But perhaps the most tragic series of events befell the Pidsley family. On 1 December 1874, Peter Pidsley – working in the heading with three others – was attempting to extricate a one-ton piece of rock with crowbars when it slipped and fell on him, resulting in instant death. He left a wife and four children.

In February 1875, four men were engaged in blasting operations in the tunnel when a charge detonated unexpectedly, severely injuring them all. Thomas Pidsley – whose wife, Elizabeth, had died shortly after their arrival in Chepstow – suffered head and facial injuries, lost an eye and had his armed amputated; he was laid up in the workhouse for three months. Then, in February 1876 – having returned to work – he fell across the wagonway and was run over, breaking one leg in three places below the knee and injuring the other.

The Wye Valley Railway was inspected by Colonel Rich for the Board of Trade on 29 September 1876, although the northern part of the line had been used by freight trains since June. The full route was officially opened on 19 October 1876, but the public service was not inaugurated until 1 November. Construction cost a little over £318,000.

As built, Tidenham (or Denhill) Tunnel extended for approximately 1,129 yards and was separated from a second tunnel of 26 yards at its south end by a short cutting. This was subsequently arched over and infilled to create a single tunnel of 1,188 yards, probably between 1900-1920. The keystones of the intermediate portals remain embedded in the arch.

The tunnel curves at both ends, to the west at the south end on a radius of approximately 35 chains, and to the east at the north end on a 25-chain radius. Its gradient is 1:100, falling to the north.

It is believed that, on opening, the tunnel was substantially unlined – the limestone being self-supporting – apart from short sections at both ends where the depth of cover was reduced. An arch was subsequently constructed through much of the southern half, supported by stone piers and brick arches. Discrete collars of brickwork have also been inserted at various locations, presumably after inspections identified fractures in the rock and the possibility of material falling onto the track.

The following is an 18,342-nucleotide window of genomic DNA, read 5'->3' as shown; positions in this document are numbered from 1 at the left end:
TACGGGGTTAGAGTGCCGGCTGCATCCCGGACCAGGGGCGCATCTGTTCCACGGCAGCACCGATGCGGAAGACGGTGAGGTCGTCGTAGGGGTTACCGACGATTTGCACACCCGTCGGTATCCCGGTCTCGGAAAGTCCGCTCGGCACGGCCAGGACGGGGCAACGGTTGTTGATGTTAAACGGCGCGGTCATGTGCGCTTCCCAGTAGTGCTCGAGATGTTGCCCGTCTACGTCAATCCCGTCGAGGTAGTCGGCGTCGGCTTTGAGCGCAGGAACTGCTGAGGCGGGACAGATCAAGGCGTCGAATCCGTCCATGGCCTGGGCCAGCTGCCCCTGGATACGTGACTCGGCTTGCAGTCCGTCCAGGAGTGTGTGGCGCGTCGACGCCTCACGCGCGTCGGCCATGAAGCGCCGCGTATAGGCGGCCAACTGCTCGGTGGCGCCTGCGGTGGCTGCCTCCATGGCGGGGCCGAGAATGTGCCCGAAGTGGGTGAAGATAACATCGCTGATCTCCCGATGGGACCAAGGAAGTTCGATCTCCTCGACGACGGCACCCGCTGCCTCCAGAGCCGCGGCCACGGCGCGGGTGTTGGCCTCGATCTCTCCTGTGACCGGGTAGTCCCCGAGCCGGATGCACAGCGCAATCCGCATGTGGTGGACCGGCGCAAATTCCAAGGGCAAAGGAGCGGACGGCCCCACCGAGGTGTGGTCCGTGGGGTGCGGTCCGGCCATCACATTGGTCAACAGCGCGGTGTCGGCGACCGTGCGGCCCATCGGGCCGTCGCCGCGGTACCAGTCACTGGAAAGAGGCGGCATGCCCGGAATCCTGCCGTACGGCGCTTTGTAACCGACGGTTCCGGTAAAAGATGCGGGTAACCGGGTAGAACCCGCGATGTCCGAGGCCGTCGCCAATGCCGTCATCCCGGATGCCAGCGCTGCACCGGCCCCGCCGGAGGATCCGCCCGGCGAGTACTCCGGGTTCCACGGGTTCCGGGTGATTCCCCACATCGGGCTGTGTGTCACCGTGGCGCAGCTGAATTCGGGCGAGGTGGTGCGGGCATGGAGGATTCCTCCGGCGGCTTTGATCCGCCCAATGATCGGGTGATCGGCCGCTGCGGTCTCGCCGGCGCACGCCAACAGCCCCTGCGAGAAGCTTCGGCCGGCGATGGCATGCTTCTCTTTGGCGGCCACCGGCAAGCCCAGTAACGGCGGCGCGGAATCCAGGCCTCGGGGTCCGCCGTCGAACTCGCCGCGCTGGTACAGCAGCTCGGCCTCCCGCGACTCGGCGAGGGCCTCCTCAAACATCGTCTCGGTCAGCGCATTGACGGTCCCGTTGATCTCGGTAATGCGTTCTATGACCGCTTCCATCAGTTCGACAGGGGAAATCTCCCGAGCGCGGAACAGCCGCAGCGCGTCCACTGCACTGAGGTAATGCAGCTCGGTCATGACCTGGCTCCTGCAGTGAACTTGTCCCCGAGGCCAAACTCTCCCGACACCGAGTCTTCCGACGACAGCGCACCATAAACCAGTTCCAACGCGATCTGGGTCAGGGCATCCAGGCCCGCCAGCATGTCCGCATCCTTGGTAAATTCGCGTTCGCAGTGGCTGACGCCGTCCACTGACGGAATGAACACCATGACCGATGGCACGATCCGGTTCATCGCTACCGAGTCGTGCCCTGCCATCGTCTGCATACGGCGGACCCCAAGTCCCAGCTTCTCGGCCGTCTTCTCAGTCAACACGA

Passenger services were withdrawn from the line on 5 January 1959, but goods trains ran until 4 January 1964. Tintern Quarry traffic continued to pass through the tunnel until December 1981 and the last train on the line headed south from Dayhouse Quarry, Tidenham, to the junction in September 1992.

Reopening of the railway as a tourist attraction has been proposed by enthusiasts, but there seems little prospect of this happening. Sustrans earmarked the trackbed for reuse as an active travel route in 2006 – part of its ambitious Connect2 programme – but the scheme was dropped due to problems obtaining planning permission.

A new scheme emerged in 2019, promoted by a charity, Greenways and Cycleroutes. Work to deliver the Wye Valley Greenway saw the extent track removed from Tidenham Tunnel in the summer of 2019 and tarmac laid in September 2020. Later that month, volunteers attended a workcamp to install 132 lighting units, brick up seven recesses to encourage bat use and fit a protective shield below the shaft.

The tunnel welcomed its first visitors on 1 April 2021 and will remain open every year until the end of September. To comply with planning restrictions, the tunnel will close during the winter months to allow bats to hibernate undisturbed.

November 2023